Write a post about your prospecting, they said.
No! I cried, who would want to read that shit?!
Oh please o please, they begged, we want to hear about the gold, sir! The GOLD!
I already said no! Weren’t you listening?
But the GOLD! What about THE GOLD!
Ah yes, the gold. A non-scientific explanation of how gold forms is that it doesn’t. The science-fiction-esque reality is that gold came here from outer-space. To the international chorus of ‘bullshit!’ cries I just heard, my reply is just effing Google it. That’s right disbelievers, gold is from outer-space, via a meteorite bombardment 200 million years ago that makes the special effects-ridden Star Wars franchise seem like firecracker-night. It seems ridiculous, but apparently that’s how our planet’s silicate layer Au was deposited; since then, it has just been moving around a lot.
In terms of gold-fever, our patient-zero is lost to time. Trite to say, but we’ve always coveted ‘the yellow’ — as prospectors call it — and a drab illustration of this is the often heard ‘The gold in Pharaoh Mytophat’s tomb is still shiny after four thousand years!‘ when a better use of an exclamation-mark would be to say ‘The gold in this creek bed is still shiny after one-hundred million years!‘
But an even more useful characteristic of gold is its density. How dense? When we began measuring things, some boffin decided that water, as the fundamental unit of measurement, would weighs one gram per cubic centimetre. By comparison, iron weighs about eight. Gold weighs more than 19g/cm3, which means your average one-litre milk bottle filled with gold would weigh … 19.32 kilograms! And in today’s $AUD, that would be worth $1,337,818.23
That’s right, $1.3M AUD for a litre of gold.
So, have you go the fever yet?
Gold’s density is super-important, because if it weighed the same as all the other gravels in the river, you’d never find it. Or at least we’d be using different methods to detect it. Panning for gold relies wholly on the fact that gold is lazy. In streams (as well as in your pan) it sinks through the layers with the agitation of water until it strikes an impermeable layer. The plastic at the bottom of your pan, a flat slab of rock, a heavy clay layer, or bedrock itself. So when you’re looking for a prospect you have to get to the bottom, and it’s only when you start to hit the bigger specimens that you realise how deep gold burrows. And getting to the bottom of things, ladies and gentlemen, is what separates the ‘men from the boys’ as we used to say in pre-PC times.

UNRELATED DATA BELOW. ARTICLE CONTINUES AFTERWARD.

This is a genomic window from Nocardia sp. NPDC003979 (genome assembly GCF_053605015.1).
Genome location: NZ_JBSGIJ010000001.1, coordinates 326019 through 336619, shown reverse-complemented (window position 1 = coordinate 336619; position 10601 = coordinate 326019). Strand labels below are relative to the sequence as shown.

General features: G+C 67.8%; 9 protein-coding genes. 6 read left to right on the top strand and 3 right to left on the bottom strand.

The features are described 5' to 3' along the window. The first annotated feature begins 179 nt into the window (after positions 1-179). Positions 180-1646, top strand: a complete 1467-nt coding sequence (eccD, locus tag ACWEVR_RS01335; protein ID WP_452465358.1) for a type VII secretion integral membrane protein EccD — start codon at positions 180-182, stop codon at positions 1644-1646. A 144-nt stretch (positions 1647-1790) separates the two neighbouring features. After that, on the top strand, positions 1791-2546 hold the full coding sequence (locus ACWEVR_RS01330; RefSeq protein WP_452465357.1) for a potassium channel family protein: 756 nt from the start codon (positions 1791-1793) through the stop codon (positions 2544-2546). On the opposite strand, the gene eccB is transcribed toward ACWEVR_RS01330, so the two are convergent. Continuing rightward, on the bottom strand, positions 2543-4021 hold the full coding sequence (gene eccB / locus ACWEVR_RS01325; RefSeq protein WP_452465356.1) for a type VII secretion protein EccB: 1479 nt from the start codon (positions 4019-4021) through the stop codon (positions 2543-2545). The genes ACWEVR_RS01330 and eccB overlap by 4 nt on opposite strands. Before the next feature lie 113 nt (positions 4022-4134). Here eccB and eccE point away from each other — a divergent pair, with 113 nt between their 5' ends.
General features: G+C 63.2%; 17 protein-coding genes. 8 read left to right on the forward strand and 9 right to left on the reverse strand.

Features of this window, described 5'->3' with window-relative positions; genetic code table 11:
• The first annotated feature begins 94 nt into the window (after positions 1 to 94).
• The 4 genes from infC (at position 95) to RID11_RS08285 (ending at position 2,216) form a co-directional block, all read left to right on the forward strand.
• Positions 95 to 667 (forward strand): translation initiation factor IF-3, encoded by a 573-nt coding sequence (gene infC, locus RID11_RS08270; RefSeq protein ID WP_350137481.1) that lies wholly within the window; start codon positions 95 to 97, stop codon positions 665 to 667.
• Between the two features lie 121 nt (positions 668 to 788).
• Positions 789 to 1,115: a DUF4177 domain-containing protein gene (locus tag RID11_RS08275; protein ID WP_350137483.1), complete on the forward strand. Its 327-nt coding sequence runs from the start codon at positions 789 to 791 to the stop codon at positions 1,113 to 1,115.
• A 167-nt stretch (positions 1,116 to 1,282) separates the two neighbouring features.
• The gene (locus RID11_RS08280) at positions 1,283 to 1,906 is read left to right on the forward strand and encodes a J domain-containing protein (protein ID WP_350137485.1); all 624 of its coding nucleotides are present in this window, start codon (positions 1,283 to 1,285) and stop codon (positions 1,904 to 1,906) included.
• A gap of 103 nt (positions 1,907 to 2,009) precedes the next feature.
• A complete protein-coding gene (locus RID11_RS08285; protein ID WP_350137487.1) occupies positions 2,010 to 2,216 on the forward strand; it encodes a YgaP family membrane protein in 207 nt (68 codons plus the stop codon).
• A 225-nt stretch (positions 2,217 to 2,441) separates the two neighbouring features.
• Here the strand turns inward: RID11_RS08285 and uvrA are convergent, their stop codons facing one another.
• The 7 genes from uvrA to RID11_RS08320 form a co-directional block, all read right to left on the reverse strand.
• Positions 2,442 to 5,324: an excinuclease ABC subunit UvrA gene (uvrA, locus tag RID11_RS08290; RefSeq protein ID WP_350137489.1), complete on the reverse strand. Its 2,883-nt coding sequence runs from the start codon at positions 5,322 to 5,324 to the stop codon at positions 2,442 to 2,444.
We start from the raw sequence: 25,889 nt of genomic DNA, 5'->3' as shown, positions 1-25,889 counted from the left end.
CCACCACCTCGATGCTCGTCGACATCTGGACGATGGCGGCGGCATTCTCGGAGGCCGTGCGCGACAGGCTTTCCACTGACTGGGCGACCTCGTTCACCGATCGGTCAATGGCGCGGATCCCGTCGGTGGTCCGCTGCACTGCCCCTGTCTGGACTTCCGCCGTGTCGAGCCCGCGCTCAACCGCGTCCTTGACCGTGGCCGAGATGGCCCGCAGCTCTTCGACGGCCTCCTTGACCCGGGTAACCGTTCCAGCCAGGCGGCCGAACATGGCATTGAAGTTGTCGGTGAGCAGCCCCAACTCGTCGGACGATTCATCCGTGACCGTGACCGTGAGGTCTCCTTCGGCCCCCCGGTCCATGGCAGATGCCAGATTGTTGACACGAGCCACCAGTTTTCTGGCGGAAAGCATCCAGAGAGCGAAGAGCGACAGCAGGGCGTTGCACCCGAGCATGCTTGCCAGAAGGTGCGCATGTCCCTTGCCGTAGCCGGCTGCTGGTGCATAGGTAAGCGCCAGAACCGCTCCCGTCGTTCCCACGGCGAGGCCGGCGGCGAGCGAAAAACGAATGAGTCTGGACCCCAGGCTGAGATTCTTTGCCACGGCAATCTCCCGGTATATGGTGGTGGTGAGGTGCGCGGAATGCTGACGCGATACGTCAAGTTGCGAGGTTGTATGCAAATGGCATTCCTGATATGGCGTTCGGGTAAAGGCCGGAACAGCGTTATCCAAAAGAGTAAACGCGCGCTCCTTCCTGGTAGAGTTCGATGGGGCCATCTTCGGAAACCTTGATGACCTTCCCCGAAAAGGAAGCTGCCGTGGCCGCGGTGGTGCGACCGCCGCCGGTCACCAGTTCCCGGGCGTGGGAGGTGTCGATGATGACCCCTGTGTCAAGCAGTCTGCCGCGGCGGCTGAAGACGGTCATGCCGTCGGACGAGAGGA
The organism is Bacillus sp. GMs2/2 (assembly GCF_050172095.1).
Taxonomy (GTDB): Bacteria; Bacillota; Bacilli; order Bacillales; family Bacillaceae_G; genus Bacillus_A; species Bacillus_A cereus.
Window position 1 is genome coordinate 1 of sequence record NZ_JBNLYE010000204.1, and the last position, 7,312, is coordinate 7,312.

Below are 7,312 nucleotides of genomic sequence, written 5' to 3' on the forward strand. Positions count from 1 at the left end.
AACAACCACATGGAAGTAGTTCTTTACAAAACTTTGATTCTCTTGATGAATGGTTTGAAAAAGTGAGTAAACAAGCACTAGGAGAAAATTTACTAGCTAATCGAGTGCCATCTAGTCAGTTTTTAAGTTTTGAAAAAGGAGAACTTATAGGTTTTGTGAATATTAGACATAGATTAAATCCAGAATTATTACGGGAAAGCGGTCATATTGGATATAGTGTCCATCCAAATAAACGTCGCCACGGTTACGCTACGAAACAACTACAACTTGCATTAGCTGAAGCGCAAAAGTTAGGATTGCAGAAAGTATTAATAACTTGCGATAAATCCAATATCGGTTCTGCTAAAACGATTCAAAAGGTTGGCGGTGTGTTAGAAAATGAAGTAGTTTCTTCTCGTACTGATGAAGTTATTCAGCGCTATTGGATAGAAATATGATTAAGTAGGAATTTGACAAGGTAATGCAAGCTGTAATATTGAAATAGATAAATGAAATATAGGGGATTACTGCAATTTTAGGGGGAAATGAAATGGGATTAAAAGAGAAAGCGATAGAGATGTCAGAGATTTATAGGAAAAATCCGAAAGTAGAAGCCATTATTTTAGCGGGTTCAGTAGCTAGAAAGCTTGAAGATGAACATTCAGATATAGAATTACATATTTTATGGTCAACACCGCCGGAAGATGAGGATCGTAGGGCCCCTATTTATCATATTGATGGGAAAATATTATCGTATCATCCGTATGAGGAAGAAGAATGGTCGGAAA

Basic prospecting equipment reflects the hard facts: the good gold is at the bottom, and you have to work hard to get it. So what do I pack? Because I came to this from a backpacking background, minimalism is key: I carry a large (14″) and small (10″) gold pan, a classifier, a small shovel, a small pry bar, a rock hammer, a chisel, at least one trowel, an assortment of crevicing tools, a stiff-bristled brush, safety glasses, diving gloves, and the ubiquitous snuffer bottle where all the gold goes! Believe me, there’s a LOT more you can take. I also carry my camera equipment, a delicious sandwich, 3L of water, and my first aid kit.
But my latest, and probably single most important bit of prospecting equipment, is my personal locator beacon. Just in case I meet a marragawan that doesn’t like the cut of my jib. Because sudden, bitey death is always a possibility in Oz, I wear a heavy work shirt, heavy pants and long gumboots whether its -10°C or +40°C. Not just for sun protection, though the Aussie sun will kill you just as dead as an Eastern Brown, but mostly for the latter. They are skittish, easily provoked, can outrun me at a flat sprint and they are everywhere, BUT they have tiny fangs. Thick clothing and gumboots might save the day, and if not, there’s always that two-minute window to activate the PLB before the textilotoxin begins its merry dance.
Snakes aside, if (like me) you too could win gold, gold, gold for Australia in the Clumsy Olympics, then you’re probably more likely to dismantle yourself on the rock than die of envenomation. Because you have to work hard to get down to the good stuff, you’re constantly abrading yourself against the bones of the continent. Working hard in heavy clothing, you’re also prone to heat exhaustion in the summer. In winter, even with neoprene diving gloves, the near-zero water means hypothermia is always nibbling away at your extremities, whispering in your ear how nice it might be to have a rest and just lie down for a minute. So — snake bite, misadventure, heatstroke and hypothermia — why would anyone get up at 3:30am to drive 250 kilometres to spend a day risking your life on the river?
Because we WANTS it.
We NEEDS it!